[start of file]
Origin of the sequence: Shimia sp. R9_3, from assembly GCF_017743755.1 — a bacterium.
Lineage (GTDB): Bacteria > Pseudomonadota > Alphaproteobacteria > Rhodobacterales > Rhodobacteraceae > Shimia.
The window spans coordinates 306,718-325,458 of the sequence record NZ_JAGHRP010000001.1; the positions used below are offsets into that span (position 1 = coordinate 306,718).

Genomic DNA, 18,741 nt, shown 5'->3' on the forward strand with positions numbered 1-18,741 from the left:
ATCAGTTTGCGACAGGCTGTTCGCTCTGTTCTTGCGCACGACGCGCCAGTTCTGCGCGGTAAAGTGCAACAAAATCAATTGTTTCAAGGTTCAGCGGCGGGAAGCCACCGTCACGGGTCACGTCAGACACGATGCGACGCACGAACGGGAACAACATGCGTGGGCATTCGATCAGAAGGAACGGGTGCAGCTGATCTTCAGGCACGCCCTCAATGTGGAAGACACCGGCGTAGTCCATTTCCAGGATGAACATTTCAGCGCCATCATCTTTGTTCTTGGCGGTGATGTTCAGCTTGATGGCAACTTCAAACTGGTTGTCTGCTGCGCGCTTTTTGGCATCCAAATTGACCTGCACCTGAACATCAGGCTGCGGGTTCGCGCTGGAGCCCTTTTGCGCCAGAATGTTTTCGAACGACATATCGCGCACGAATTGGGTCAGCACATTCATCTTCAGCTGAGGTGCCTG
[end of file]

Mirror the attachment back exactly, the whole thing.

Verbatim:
Origin of the sequence: Shimia sp. R9_3, from assembly GCF_017743755.1 — a bacterium.
Lineage (GTDB): Bacteria > Pseudomonadota > Alphaproteobacteria > Rhodobacterales > Rhodobacteraceae > Shimia.
The window spans coordinates 306,718-325,458 of the sequence record NZ_JAGHRP010000001.1; the positions used below are offsets into that span (position 1 = coordinate 306,718).

Genomic DNA, 18,741 nt, shown 5'->3' on the forward strand with positions numbered 1-18,741 from the left:
ATCAGTTTGCGACAGGCTGTTCGCTCTGTTCTTGCGCACGACGCGCCAGTTCTGCGCGGTAAAGTGCAACAAAATCAATTGTTTCAAGGTTCAGCGGCGGGAAGCCACCGTCACGGGTCACGTCAGACACGATGCGACGCACGAACGGGAACAACATGCGTGGGCATTCGATCAGAAGGAACGGGTGCAGCTGATCTTCAGGCACGCCCTCAATGTGGAAGACACCGGCGTAGTCCATTTCCAGGATGAACATTTCAGCGCCATCATCTTTGTTCTTGGCGGTGATGTTCAGCTTGATGGCAACTTCAAACTGGTTGTCTGCTGCGCGCTTTTTGGCATCCAAATTGACCTGCACCTGAACATCAGGCTGCGGGTTCGCGCTGGAGCCCTTTTGCGCCAGAATGTTTTCGAACGACATATCGCGCACGAATTGGGTCAGCACATTCATCTTCAGCTGAGGTGCCTG